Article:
Diplomacy and strength in the Greco-Turkish crisis
If the recent Greco-Turkish crisis has taught us anything, it is that we have not yet achieved a common national line on how to manage our relations with Turkey.
The prevailing opinion is that relations with our neighbours will normalise following negotiations and/or a referral to the International Court of Justice. Truly, when it comes to conflict, there is hardly a variety of choices when it comes to solutions. Negotiations and dialogue remain the main tools utilised by states to resolve any differences they may have.
An opposing view suggests that the differences between Greece and Turkey are so fundamental (mainly concerning unilateral expansionist Turkish ambitions) that no Greek government has been able to bridge this gap using diplomacy and negotiations.
Reality seems to support this point of view, but no state can gain the support and solidarity of the international community if it shows an unwillingness to pursue diplomatic means to resolve regional tension. This holds particularly true for Greece, whose position is strongly supported by international law.
Most Greek governments have chosen diplomacy to avoid an escalation in the region. However, the facts have shown that holding talks is not enough to avoid a crisis. Turkey does not wish to have exploratory talks just for the sake of it and neither can Greece acquiesce to Turkish demands.
In this way, Greece’s relations with Turkey swing from diplomacy to crisis and crisis to diplomacy. This is because diplomacy is no substitute for the root of the problem, a constant probing of the relative power between the two. Diplomacy and power are two sides of the same coin. If we do not acquire the necessary strength and we do not enforce our “red lines”, we will never escape the cycle of crises with or without diplomacy.
In the current flare-up, the exploratory talks between Greece and Turkey offer some respite for as long as a convergence exists between the two. However, the Cesme research vessel’s recent foray reveals that Ankara is still keen on piling on the pressure. Turkey hopes to normalise its relations with the West, and in particular the United States, to avoid the imposition of sanctions. The relative calm is temporary, and its durability will be determined by further developments.
There are fundamental differences with Turkey. The fact that we have been unable to resolve them so far means that we are compelled to counter Turkish claims, which manifest themselves and create tensions in the region, both with diplomacy as well as resistance and deterrence.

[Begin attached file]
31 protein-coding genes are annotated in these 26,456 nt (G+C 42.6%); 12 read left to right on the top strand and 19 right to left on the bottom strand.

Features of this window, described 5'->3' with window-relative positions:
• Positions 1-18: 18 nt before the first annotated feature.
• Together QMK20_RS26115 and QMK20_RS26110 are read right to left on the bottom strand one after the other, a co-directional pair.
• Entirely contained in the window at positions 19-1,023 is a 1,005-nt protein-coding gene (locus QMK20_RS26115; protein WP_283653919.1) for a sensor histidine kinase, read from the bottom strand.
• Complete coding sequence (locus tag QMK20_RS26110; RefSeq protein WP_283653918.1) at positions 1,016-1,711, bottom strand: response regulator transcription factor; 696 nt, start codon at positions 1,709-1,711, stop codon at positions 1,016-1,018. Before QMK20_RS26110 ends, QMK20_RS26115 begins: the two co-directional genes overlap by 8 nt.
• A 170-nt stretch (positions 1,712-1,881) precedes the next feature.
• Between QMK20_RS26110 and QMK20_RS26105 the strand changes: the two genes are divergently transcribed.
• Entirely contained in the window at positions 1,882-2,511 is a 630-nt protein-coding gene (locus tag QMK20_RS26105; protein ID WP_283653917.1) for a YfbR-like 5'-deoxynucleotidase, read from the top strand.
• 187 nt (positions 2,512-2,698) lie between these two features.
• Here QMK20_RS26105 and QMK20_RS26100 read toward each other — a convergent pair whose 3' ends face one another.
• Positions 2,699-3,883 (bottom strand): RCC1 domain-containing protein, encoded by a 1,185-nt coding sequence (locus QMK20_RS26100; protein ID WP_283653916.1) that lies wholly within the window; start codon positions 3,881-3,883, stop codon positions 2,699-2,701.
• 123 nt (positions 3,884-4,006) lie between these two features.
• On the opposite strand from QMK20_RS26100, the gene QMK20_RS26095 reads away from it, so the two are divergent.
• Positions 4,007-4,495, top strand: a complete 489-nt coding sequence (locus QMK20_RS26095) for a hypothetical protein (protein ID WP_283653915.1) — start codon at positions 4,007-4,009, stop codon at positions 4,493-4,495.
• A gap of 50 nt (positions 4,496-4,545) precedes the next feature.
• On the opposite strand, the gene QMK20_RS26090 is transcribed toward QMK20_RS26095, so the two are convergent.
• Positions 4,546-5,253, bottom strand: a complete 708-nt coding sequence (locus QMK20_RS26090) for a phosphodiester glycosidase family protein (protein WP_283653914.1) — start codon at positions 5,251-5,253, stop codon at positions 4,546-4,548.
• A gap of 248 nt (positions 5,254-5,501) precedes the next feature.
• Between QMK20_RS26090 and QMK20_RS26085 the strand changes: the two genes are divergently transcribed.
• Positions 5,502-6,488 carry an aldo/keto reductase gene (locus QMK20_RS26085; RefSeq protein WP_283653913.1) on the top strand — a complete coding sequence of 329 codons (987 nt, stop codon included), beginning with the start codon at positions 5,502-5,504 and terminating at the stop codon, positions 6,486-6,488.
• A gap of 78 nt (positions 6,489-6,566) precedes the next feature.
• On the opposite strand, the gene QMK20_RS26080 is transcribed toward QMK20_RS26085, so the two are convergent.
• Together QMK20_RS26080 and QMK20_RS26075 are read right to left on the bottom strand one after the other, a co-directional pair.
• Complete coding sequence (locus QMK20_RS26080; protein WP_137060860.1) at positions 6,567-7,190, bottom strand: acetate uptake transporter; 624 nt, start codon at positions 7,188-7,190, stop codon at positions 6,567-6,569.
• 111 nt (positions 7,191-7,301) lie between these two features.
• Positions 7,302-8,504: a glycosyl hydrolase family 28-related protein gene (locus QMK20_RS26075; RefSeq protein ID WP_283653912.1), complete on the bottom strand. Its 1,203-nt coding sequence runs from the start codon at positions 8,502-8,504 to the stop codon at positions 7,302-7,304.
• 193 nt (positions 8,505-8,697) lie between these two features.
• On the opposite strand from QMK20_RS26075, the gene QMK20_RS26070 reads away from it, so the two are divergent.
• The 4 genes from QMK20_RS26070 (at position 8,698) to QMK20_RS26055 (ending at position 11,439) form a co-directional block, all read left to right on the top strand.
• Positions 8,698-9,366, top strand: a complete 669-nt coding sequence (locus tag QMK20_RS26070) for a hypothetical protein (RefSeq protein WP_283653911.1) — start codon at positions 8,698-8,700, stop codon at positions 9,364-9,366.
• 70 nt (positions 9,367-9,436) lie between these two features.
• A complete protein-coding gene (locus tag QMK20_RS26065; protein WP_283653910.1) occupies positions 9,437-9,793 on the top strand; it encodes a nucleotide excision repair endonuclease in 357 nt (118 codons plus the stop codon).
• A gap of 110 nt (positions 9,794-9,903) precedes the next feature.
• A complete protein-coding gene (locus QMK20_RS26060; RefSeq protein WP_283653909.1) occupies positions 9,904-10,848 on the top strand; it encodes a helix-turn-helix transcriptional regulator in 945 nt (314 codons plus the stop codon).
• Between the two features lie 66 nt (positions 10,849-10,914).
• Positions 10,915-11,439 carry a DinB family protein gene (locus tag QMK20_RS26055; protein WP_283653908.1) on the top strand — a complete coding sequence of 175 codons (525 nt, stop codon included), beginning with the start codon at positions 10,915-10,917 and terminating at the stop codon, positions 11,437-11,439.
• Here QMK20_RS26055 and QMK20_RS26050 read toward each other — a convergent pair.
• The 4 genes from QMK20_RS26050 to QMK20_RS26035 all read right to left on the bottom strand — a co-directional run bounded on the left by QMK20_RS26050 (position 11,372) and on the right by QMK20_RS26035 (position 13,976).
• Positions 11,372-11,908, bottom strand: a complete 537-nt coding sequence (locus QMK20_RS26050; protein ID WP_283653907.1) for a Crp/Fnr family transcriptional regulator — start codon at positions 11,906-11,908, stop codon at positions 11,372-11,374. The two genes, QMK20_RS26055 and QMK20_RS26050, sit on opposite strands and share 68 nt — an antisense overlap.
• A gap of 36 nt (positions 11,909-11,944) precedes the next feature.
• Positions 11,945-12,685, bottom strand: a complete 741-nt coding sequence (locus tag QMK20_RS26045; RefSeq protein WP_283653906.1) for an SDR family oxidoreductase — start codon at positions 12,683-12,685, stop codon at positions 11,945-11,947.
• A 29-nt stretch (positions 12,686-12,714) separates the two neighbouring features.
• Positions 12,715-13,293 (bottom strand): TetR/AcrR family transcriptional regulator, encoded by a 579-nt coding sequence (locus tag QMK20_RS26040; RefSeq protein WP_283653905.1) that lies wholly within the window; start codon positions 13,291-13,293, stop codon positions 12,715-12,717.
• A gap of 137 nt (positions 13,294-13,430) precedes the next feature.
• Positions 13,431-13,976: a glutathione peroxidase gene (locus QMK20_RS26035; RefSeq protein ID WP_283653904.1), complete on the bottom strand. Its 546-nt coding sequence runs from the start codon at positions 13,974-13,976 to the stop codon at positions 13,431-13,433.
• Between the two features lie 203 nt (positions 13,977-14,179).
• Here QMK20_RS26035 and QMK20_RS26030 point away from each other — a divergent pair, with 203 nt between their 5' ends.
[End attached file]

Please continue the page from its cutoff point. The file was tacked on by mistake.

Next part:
To ensure the success of this policy, Greece must be flexible in its diplomacy in some areas while at the same time unbending as far as its red lines are concerned. This diplomacy should be complemented by an increase in our defensive capabilities and the forming of alliances with other regional powers. This is our reality, and we must live with it.
This means that the government’s combination of exploratory talks with its interest in addressing the vitally important issue of improving our defensive capabilities is a positive development.
A few further notes:
The government sought to have sanctions imposed on Turkey by the European Union. This endeavour was a minefield from its inception and implementing it while exploratory talks are ongoing is impossible.
A more realistic goal would be to focus on our diplomatic efforts on Turkish standpoints, like the casus belli and the “grey zones”. Let us create a motion that any efforts to improve EU-Turkey relations is contingent on Ankara abandoning these two positions. Additionally, it is also important to end the memorandum between Turkey and Libya on maritime zones as part of this improvement in the European Union’s relations with Turkey.
The power to veto in European Union institutions was created to be used, otherwise it would not exist. Obviously, this is a privilege that must not be abused but it is an option that should not be rejected as something inherently anti-European.
Greece won the war of public relations with an outward-looking foreign policy, a product of the work done by Foreign Minister Nikos Dendias. This relative calm, even it is temporary, allows us to set specific strategic goals and form alliances to increase our defensive capabilities.
The current geostrategic situation created a number of opportunities and paved the way for an alliance with France. It would be a huge mistake to ignore this opportunity.
When we allow our fate to rest with middlemen it is crucial to create a strict framework. Especially if we are not convinced by their guarantees of impartiality.
A timely factor of our national security is our military might. Greece does not arm itself to advance expansionist claims against Turkey. We face a defensive issue. This means that our military procurements must focus on solutions that will address this problem.
Modern technology, especially that characterised by smart solutions and a relatively low cost, offers us the chance to forge a powerful deterrent by enacting a “massive retaliation” policy.
This choice requires a fundamental, structural reorganisation of Greece’s armed forces and a thorough evaluation of the weapon systems that best serve our goals. We should contribute and support our defence industry, to transform expenditures into investments. We have a lot to learn from Israel on this subject.
(This column was originally published by the Kathimerini newspaper and is reproduced by permission.)